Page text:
Regarding tumor sizes, except for the occasional exophytic lesions that are seemingly straightforward to resect, LLR is typically not recommended for tumors > 5 cm in diameter due to challenges in liver mobilization and tumor dissection, with associated risks of tumor rupture, seeding, and an increased likelihood of R1 margins[27]. Limitations with surgical access, coupled with proximity to major hepatic veins and other vital vascular structures, and the high risk of traction-related bleeding during dissection of these large tumors can be extremely challenging to tackle laparoscopically, especially in inexperienced hands[18]. These larger tumors also increase the risk of open conversion[27]. Additional arguments against the use of laparoscopic surgery for large tumors include the limitation posed by conventional specimen recovery bags, which are deemed too small, necessitating a relatively lengthy incision to extract the specimen. In essence, the feasibility of the procedure hinges on its safe execution in high-volume centers with expertise in undertaking such cases regularly[28]. Recently, Hong et al. reported favorable long-term results based on a nationwide cohort of 466 patients diagnosed with large HCCs. Their findings indicated a less favorable prognosis in subgroups characterized by low platelet counts and tumors > 10 cm in size[29]. Likewise, Thng et al. showed favorable long-term results for HCC. Their study identified the presence of satellite nodules and the need for blood transfusions as adverse outcome predictors associated with a poorer prognosis[30]. A recent multinational multicenter matched cohort study confirmed the safety of LLR even for tumors > 10 cm, despite the technical challenges involved[31].


The appropriateness of LLR in the context of multifocal HCC remains a subject of debate. Historically, individuals deemed oncologically optimal for LLR were those with a single tumor measuring < 5 cm. For multifocal, non-metastatic HCC, the conventional approach involved LT within Milan criteria[32]. For cases falling outside these criteria or deemed unsuitable for LT, treatment typically encompassed TACE or RFA[33]. Findings from the Japanese national series indicated superior outcomes in terms of overall survival for Child-Pugh A patients undergoing LLR compared to other locoregional treatments. However, it should be noted that LLR was associated with higher morbidity[34]. LLR may be an oncologically feasible treatment option for multifocal HCC, but larger datasets are required to substantiate its routine application in clinical practice.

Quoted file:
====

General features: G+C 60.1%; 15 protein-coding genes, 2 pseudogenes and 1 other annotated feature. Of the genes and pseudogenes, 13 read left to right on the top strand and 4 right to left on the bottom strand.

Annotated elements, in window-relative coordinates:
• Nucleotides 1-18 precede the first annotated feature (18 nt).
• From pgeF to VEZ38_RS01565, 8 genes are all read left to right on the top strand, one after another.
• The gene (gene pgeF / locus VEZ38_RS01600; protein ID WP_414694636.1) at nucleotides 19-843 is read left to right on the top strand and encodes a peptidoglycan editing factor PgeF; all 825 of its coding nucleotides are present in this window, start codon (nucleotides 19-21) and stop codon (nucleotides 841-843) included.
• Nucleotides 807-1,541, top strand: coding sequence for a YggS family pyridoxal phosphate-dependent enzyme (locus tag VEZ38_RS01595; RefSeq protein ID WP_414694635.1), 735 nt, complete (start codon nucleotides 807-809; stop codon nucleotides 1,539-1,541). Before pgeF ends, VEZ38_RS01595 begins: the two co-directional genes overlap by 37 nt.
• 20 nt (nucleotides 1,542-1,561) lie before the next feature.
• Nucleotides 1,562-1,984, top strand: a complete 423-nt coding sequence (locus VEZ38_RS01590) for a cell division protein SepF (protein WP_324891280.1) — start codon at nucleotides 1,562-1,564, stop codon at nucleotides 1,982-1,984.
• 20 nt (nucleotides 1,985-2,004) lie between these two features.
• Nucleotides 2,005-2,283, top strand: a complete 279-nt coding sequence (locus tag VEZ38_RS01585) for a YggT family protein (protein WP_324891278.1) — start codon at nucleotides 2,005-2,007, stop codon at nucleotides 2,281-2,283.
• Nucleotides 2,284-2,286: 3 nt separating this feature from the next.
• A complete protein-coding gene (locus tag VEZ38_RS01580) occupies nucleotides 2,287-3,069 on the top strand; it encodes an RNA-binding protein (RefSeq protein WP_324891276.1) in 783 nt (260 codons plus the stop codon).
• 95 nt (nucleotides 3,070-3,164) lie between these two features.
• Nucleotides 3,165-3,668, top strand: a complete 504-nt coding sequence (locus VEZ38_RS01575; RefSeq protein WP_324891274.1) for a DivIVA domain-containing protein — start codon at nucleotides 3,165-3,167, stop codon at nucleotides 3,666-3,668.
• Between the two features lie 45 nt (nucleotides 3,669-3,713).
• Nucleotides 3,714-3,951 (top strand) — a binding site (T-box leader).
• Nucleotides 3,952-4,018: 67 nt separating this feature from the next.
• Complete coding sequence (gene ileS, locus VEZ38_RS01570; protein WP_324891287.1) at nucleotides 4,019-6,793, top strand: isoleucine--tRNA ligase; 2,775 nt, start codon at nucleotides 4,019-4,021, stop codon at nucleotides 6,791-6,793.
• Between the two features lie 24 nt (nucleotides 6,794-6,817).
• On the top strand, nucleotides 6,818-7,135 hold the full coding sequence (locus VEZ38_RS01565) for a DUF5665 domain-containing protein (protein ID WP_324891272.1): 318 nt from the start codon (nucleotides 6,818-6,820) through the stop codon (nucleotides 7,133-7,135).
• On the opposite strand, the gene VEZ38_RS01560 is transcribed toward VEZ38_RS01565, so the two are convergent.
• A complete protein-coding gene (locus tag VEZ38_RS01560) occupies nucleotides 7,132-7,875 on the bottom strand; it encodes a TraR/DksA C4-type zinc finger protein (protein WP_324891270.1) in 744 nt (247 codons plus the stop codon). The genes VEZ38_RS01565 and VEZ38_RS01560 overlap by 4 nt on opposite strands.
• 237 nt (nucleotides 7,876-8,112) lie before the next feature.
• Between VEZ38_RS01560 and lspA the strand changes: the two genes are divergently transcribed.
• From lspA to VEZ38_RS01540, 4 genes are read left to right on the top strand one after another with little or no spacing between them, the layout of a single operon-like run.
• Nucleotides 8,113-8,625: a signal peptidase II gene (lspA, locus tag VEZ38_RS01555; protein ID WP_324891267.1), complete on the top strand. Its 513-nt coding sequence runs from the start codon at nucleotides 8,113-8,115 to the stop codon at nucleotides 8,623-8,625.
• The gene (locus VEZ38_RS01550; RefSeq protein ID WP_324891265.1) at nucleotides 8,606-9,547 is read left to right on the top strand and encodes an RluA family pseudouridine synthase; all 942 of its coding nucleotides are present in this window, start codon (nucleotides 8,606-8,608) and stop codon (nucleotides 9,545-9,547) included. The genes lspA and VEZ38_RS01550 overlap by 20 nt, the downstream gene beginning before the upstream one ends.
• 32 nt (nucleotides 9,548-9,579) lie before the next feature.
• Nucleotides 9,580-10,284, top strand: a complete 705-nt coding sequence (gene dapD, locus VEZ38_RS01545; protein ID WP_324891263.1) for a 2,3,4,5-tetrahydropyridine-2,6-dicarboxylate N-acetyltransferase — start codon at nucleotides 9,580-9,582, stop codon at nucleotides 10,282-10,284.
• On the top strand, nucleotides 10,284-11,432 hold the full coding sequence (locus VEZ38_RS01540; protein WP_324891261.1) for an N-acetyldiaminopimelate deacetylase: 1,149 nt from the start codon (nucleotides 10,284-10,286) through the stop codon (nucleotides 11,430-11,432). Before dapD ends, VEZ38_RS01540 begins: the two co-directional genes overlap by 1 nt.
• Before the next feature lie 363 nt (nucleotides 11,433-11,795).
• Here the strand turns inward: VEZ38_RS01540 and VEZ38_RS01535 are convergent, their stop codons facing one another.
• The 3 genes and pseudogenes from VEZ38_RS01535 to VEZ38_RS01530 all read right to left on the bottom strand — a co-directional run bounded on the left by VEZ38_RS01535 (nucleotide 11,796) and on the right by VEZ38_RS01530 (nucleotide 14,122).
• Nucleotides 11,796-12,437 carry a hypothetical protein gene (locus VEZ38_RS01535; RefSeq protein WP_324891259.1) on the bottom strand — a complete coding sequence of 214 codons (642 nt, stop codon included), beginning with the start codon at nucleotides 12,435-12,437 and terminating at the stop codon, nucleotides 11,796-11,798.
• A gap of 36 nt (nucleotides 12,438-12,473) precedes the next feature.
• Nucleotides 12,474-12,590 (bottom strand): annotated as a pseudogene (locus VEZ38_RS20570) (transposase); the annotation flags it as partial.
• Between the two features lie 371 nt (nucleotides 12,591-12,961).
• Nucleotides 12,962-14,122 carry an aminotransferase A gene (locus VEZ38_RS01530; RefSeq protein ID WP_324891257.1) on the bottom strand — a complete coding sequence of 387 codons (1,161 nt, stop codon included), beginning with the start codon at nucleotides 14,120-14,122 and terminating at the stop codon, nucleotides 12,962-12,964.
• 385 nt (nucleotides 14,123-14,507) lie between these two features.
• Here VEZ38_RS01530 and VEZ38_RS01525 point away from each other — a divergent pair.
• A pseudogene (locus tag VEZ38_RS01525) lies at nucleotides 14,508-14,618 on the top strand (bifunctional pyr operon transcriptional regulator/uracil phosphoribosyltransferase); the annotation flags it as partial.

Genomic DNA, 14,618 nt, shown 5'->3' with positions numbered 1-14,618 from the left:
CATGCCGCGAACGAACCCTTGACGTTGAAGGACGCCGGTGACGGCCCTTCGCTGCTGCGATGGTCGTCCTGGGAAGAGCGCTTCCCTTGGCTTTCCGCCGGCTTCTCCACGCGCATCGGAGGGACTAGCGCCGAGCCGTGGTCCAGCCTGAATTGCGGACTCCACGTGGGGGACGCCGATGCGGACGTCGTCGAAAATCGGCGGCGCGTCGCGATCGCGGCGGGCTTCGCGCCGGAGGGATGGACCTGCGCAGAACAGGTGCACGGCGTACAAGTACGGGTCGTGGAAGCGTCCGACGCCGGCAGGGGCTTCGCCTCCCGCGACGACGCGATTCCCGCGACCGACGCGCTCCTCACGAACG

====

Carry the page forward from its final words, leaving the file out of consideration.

While underlying liver cirrhosis was initially viewed as a contraindication for LLR, numerous studies have explored the outcomes of LLR in cirrhotic patients. These individuals often carry the risk of postoperative hepatic decompensation and liver failure, along with challenges in managing low peri-operative platelet counts and impaired coagulation cascades. A meta-analysis encompassing 11 studies involving 1,618 patients who underwent LLR, revealed a notable 16%-26% reduction in the hazard ratio of death for patients with HCC and cirrhosis. The authors highlighted that LLR leads to overall reduced blood loss, fewer major complications, and a shorter duration of hospitalization. When considering laparoscopic liver resection (LLR) for patients with liver cirrhosis, it is essential to account for not just the oncological outcomes and technical feasibility, but also the physiological and surgical strain on both the patient and the liver, which can significantly impact the results.

Laparoscopic surgery reduces the intraoperative handling of the liver, thus allowing us to maintain the integrity of collateral vessels and abdominal wall[4]. A significant benefit of LLR in cirrhotic patients is the decreased occurrence of ascites and POLF[9]. This is attributed to the diminished disruption of portosystemic shunts, such as dilated umbilical veins, and the avoidance of electrolyte imbalances resulting from the exposure of abdominal content to atmospheric air, which happens with open LR[35]. The advantages of LLR extend even in advanced Child-Pugh B cirrhotic patients, as evidenced by a propensity score-matched study conducted across international high-volume centers, demonstrating reduced blood loss, morbidity, and major complications in the LLR group[29]. Vivarelli et al. in their retrospective study showed favorable outcomes by preserving the round ligament during LLR in HCC patients with portal hypertension to mitigate postoperative decompensation. Further studies and RCTs are needed prior to adopting and standardizing these surgical techniques[36].